Photo: Kate Samp for Strategies for Children
Photo: Kate Samp for Strategies for Children

To build a better workforce, start at the beginning by building better early education and care programs.

That’s the argument made by Jay Gonzalez and JD Chesloff in a guest column they wrote for the MetroWest Daily News.

“The business community has engaged in different initiatives over time to support the work of universities, community colleges, workforce training programs, vocational technical schools and K-12 public schools to improve the quality and supply of our workforce,” they write. “However, there has not been sufficient focus on the point in the workforce development pipeline that can have the biggest impact – the very beginning.

“That is starting to change.”

Gonzalez is president and CEO of CeltiCare Health. Chesloff is the executive director of the Massachusetts Business Roundtable. They are both former chairs of the Board of the state’s Department of Early Education and Care. And they are both members of the Business Advisory Group on Early Childhood Education that House Speaker Robert DeLeo called for in the spring.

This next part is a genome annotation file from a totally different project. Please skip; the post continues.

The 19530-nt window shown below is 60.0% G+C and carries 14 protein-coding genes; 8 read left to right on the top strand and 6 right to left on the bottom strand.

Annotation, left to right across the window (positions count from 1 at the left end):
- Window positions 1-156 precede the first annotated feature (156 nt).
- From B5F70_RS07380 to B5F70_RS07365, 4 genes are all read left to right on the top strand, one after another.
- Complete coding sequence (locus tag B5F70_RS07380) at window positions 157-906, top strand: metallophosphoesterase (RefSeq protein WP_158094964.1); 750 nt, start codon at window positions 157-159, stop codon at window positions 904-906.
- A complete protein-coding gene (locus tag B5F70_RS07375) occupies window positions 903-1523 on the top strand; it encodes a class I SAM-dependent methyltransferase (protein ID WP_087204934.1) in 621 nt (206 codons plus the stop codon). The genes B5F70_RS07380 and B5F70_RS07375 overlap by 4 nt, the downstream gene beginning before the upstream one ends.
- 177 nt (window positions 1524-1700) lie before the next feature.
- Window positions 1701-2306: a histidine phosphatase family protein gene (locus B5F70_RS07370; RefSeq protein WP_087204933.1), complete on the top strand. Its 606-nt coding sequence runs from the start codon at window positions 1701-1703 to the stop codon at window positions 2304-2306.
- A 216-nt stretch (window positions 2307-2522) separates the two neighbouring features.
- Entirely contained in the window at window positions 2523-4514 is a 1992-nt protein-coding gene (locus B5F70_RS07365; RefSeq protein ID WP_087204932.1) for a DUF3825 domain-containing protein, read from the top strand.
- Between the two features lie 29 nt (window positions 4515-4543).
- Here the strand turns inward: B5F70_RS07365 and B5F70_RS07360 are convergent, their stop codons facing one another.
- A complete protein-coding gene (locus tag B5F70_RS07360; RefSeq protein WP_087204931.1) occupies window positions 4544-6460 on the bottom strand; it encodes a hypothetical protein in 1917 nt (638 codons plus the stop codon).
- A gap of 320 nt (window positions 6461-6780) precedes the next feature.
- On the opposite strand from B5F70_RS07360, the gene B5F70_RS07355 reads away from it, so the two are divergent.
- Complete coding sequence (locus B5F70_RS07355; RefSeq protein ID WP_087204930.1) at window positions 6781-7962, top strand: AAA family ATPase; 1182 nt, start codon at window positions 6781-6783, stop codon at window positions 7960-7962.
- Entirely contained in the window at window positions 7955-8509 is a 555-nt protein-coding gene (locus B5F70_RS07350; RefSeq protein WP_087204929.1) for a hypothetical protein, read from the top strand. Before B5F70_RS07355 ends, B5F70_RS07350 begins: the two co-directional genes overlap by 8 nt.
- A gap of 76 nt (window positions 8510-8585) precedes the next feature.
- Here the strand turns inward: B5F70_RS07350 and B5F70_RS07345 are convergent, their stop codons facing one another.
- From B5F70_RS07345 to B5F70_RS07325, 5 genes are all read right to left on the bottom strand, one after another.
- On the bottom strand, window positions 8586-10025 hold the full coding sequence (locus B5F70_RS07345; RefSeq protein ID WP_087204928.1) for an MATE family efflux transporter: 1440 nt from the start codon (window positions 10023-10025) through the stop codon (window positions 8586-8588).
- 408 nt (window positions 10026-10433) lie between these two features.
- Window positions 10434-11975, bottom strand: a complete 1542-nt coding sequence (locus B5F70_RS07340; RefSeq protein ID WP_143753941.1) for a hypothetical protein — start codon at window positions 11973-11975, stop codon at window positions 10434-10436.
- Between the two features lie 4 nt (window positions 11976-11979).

“Surveys have shown that 69 percent of employers across Massachusetts have difficulty finding people qualified to fill open positions,” Gonzalez and Chesloff explain. “This means our businesses are not achieving their full potential. It also means that people looking for jobs are missing out on opportunities that exist because they aren’t qualified for them.”

Impressed by the research on early learning and the high return on the investment of tax dollars, more business leaders are calling for better programs because they give “our children a better shot at succeeding in school and being qualified for good job opportunities that exist.”

In addition, early education allows “parents who might otherwise have to stay home with the kids the flexibility to participate in the workforce and achieve financial self-sufficiency…”

Gonzalez and Chesloff conclude:

“The recent engagement of the business community on this issue is encouraging, but more is needed. Improving the quality of our workforce is a business imperative, and improving the quality of early childhood education is critical to achieving that result.”